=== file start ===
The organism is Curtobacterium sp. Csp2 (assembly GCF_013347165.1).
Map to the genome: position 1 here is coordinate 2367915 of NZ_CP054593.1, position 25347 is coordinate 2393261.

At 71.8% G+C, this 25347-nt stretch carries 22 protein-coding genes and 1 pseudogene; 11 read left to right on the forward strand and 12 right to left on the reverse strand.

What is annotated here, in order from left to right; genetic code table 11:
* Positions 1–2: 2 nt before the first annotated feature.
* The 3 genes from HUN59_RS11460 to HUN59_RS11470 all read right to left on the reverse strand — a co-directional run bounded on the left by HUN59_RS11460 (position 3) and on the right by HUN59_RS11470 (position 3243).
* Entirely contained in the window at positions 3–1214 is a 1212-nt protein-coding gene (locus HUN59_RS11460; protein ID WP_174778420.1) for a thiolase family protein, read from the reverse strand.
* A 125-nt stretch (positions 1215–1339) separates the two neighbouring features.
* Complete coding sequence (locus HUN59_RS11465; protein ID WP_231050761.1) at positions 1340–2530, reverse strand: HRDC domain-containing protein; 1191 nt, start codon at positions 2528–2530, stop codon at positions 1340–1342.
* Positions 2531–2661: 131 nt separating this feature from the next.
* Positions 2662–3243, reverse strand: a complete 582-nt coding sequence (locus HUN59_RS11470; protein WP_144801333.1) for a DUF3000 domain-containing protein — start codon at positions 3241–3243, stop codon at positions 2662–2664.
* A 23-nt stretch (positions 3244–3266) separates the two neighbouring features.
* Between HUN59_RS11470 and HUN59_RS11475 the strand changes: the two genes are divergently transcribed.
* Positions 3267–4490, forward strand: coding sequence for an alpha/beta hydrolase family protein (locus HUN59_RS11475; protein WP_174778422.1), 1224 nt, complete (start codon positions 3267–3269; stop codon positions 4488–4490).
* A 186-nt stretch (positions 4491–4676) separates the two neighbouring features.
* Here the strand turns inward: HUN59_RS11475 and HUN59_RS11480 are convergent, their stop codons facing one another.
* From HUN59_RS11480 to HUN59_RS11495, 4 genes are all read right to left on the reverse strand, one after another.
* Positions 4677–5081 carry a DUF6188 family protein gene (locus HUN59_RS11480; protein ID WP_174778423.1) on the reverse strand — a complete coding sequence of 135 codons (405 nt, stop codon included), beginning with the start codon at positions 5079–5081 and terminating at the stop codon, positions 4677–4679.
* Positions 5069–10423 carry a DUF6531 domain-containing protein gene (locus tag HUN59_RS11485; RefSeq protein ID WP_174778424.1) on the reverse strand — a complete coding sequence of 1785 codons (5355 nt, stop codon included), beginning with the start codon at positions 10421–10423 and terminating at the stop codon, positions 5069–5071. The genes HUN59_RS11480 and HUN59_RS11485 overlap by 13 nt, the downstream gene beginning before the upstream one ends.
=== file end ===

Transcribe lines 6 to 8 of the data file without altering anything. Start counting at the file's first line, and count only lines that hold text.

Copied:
* The 3 genes from HUN59_RS11460 to HUN59_RS11470 all read right to left on the reverse strand — a co-directional run bounded on the left by HUN59_RS11460 (position 3) and on the right by HUN59_RS11470 (position 3243).
* Entirely contained in the window at positions 3–1214 is a 1212-nt protein-coding gene (locus HUN59_RS11460; protein ID WP_174778420.1) for a thiolase family protein, read from the reverse strand.
* A 125-nt stretch (positions 1215–1339) separates the two neighbouring features.